There was good money to be made in moving white people. Real estate companies developed “blockbusting,” a practice of controlling the line between the black and white communities. They would move one black family into a block and then send postcards to all the other houses on the block: “We’ve sold a home on your street; if you might also be interested in selling please call…” Racial and economic fears were fused and people indeed sold quick. I went to Cooley High School in the sixties and I saw those postcards on Ardmore Street. Cheap homes invited absentee landlords and speculators extracting rent without maintaining properties. Meanwhile, real estate developers were busy throwing up homes and stripmalls, inventing suburban sprawl. White flight, industrial flight, job flight, and capital flight were structurally engineered, and did indeed strip the city’s tax base, devalue its land, impoverish its people, and corrupt its housing stock.

Fast forward to the most recent waves of population loss, equally driven by race. The financial crisis and depression of 2007 were constructed on financial instruments which bundled sub-prime mortgages into marketable securities. Predatory loans had actually been targeted and disproportionately sold in black communities. People who once owned their homes outright found themselves facing impossible balloon payments, foreclosure, and eviction. A city, once holding the largest number of homeowners in the nation has become the city with the highest foreclosure rate. The whole thing was actually illegal, but the banks got bailed out. And then their loans (not the current value of the home they took back but the full value of the original loan) were covered by Fannie Mae and Freddie Mac. Now if they sit on the house, refusing to sell, and it burns mysteriously, they get the insurance settlement as well. Sounds like triple dipping to me. It was a massive financial extraction that further wasted black neighborhoods in Detroit.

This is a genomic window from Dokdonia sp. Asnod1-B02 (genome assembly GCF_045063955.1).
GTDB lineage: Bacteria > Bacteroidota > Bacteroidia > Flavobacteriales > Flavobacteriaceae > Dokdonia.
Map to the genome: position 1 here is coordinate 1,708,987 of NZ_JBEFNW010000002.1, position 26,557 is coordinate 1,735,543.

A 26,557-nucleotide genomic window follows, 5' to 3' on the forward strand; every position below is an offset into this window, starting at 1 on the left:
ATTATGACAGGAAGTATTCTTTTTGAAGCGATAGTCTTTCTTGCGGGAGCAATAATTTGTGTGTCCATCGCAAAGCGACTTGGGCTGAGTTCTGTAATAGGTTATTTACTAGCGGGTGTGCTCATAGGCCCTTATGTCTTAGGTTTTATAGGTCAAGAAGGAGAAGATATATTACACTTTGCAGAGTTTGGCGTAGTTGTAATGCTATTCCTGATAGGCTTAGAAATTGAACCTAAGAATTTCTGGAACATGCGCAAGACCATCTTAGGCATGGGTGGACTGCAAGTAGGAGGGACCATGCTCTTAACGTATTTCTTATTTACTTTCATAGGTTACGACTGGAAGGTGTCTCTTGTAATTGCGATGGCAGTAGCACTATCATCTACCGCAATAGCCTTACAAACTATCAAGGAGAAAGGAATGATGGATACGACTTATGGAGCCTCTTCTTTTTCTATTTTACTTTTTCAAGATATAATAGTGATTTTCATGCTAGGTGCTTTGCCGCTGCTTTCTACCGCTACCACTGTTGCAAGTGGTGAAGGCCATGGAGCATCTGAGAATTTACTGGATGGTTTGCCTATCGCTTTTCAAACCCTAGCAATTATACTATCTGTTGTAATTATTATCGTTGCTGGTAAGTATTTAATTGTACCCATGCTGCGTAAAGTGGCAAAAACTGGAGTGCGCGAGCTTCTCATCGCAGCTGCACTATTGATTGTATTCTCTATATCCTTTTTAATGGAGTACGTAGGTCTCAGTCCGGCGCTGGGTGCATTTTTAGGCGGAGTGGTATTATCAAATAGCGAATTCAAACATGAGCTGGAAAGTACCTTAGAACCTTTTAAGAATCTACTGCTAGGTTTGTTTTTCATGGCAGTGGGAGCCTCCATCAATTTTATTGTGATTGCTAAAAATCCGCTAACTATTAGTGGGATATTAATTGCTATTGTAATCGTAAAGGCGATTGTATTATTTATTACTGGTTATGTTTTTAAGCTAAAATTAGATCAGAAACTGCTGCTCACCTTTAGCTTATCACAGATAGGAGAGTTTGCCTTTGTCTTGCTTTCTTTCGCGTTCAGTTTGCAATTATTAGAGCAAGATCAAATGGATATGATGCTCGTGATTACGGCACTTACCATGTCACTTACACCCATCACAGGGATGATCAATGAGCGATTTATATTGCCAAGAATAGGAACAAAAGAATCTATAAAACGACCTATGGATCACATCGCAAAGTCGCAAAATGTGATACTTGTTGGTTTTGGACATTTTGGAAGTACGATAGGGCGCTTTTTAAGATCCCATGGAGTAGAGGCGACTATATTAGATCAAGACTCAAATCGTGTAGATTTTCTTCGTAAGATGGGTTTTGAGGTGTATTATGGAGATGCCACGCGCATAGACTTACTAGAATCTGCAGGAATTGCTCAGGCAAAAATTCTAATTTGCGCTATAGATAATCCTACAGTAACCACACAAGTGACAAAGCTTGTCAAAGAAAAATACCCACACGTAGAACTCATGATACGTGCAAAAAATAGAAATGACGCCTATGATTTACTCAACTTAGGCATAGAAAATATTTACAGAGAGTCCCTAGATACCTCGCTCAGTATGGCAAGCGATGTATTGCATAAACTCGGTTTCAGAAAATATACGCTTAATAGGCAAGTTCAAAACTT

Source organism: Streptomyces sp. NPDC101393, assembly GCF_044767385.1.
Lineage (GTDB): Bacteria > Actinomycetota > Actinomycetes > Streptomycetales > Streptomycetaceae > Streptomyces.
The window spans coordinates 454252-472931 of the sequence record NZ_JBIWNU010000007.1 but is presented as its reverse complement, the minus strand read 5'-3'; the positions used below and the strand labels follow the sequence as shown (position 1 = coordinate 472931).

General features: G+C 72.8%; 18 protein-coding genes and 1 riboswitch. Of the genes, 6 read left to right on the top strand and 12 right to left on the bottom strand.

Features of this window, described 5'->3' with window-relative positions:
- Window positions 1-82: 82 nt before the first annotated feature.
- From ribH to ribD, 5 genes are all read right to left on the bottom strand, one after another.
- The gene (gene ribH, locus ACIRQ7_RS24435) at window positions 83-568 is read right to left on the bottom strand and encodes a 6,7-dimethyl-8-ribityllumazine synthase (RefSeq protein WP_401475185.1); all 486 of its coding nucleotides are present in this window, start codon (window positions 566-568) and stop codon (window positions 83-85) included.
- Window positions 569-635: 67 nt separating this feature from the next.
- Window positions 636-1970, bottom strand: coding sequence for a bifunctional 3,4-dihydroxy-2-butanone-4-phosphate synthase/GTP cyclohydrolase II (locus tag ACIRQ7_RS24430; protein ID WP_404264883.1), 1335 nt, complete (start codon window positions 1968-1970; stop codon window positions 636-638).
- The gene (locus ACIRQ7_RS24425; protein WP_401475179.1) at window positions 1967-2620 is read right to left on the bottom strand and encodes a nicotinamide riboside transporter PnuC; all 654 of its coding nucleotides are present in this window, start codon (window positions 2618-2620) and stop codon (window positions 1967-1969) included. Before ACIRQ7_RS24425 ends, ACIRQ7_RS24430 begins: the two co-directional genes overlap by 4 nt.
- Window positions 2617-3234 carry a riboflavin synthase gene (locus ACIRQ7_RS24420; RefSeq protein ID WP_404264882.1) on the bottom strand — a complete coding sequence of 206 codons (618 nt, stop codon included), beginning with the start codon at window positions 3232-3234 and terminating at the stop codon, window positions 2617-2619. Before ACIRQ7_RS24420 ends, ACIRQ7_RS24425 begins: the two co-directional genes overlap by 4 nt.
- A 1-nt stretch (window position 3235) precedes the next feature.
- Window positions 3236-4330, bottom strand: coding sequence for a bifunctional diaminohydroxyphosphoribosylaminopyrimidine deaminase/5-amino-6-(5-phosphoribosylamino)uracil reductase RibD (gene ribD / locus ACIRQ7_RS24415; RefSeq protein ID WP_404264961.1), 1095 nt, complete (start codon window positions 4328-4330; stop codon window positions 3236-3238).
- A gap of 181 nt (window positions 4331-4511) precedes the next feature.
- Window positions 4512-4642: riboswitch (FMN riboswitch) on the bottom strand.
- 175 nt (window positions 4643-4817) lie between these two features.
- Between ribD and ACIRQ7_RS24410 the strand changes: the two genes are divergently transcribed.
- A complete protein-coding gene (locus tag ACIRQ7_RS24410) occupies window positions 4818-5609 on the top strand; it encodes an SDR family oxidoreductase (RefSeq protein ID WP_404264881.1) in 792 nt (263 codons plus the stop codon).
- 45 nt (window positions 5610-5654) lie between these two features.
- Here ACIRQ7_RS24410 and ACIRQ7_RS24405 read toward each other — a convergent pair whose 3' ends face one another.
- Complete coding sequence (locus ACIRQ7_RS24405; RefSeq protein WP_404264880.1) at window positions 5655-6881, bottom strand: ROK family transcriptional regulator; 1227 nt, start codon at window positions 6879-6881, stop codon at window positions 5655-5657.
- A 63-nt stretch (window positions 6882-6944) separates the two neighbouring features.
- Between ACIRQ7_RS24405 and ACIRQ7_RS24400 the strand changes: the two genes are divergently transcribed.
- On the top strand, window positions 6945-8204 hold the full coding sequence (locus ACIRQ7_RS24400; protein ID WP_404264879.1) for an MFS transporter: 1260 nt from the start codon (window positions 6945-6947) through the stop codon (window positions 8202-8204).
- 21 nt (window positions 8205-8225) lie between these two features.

At the last census there was a scramble to count homeless folks and find a million people in Detroit, but it turned out we could only locate 713,000. Geez, what happened to all those people? Expelled? Displaced? Irresponsible borrowers consigned to the economic darkness.

And here is where the Detroit gentrification narrative diverges from Chicago or Bed Sty. A city of 139 square miles now has over 40 square miles in cleared land, many in small parcels. So infrastructure for twice the people. A certain logic dictates what Mayor Bing called downsizing. But how?